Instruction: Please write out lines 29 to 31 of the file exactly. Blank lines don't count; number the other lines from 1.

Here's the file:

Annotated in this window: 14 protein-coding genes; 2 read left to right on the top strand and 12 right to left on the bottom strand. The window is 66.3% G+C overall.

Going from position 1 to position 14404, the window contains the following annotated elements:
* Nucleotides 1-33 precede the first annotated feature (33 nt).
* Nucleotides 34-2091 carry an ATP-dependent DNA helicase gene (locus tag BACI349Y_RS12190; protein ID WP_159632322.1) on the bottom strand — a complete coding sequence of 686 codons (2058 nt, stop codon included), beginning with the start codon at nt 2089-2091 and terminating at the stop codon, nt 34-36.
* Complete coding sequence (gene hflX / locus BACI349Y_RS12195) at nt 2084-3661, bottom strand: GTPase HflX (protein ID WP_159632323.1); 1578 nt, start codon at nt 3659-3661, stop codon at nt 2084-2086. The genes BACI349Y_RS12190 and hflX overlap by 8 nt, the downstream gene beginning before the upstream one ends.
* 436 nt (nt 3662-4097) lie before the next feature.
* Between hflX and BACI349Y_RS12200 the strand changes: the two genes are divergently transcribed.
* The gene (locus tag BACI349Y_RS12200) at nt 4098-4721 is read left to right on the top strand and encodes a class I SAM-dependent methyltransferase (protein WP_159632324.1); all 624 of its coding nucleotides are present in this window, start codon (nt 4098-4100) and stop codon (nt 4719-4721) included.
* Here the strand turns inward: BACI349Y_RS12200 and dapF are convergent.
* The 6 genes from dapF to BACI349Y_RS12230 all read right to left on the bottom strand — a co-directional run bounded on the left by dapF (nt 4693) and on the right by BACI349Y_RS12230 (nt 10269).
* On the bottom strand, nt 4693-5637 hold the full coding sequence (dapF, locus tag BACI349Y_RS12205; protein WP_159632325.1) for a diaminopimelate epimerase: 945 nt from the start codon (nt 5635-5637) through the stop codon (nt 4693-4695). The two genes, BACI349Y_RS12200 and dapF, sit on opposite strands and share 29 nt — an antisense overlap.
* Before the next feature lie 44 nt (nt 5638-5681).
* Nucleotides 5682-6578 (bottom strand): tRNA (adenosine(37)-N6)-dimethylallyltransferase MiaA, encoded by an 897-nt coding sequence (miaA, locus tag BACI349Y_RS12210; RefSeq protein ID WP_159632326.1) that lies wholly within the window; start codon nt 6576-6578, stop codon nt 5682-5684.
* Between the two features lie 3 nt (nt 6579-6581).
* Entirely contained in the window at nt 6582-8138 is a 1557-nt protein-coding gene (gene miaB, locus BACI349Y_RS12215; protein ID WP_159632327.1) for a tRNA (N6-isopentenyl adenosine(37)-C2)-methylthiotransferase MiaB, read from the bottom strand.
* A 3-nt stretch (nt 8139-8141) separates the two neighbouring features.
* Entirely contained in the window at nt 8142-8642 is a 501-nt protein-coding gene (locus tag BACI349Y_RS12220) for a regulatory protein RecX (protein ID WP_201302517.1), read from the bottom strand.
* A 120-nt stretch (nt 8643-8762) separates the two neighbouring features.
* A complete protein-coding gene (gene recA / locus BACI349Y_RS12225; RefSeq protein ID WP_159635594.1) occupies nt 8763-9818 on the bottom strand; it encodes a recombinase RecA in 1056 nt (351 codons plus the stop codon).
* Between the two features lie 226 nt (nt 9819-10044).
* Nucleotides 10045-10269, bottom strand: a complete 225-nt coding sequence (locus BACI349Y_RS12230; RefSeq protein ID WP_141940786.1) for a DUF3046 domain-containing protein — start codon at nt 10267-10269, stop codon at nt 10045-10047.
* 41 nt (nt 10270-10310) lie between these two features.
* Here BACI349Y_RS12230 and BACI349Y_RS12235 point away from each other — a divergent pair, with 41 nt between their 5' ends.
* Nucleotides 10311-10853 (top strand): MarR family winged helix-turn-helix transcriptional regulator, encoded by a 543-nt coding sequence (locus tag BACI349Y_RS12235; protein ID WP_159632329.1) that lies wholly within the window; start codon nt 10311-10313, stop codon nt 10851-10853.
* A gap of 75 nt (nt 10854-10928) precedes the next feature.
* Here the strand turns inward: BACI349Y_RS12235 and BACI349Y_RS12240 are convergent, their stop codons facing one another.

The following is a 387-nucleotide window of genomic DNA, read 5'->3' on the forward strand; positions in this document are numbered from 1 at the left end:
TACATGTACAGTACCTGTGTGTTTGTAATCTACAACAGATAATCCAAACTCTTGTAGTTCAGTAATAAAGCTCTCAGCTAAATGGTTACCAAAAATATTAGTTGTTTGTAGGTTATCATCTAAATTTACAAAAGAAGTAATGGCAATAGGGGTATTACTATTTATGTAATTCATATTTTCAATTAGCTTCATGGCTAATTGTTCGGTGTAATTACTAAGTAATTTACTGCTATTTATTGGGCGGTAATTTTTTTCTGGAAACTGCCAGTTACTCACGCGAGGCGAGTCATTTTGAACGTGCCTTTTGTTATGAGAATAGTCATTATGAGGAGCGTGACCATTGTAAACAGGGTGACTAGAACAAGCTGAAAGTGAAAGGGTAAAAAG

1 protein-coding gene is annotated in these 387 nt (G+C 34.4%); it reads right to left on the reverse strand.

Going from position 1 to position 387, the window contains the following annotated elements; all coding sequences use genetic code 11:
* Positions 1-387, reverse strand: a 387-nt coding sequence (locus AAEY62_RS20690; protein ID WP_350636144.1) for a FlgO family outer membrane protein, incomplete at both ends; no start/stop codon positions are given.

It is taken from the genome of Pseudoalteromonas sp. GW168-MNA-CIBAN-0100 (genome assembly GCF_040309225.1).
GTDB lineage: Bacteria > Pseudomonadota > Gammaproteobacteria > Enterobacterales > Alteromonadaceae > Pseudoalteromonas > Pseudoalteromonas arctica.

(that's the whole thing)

1 protein-coding gene is annotated in these 387 nt (G+C 34.4%); it reads right to left on the reverse strand.

Going from position 1 to position 387, the window contains the following annotated elements; all coding sequences use genetic code 11:
* Positions 1-387, reverse strand: a 387-nt coding sequence (locus AAEY62_RS20690; protein ID WP_350636144.1) for a FlgO family outer membrane protein, incomplete at both ends; no start/stop codon positions are given.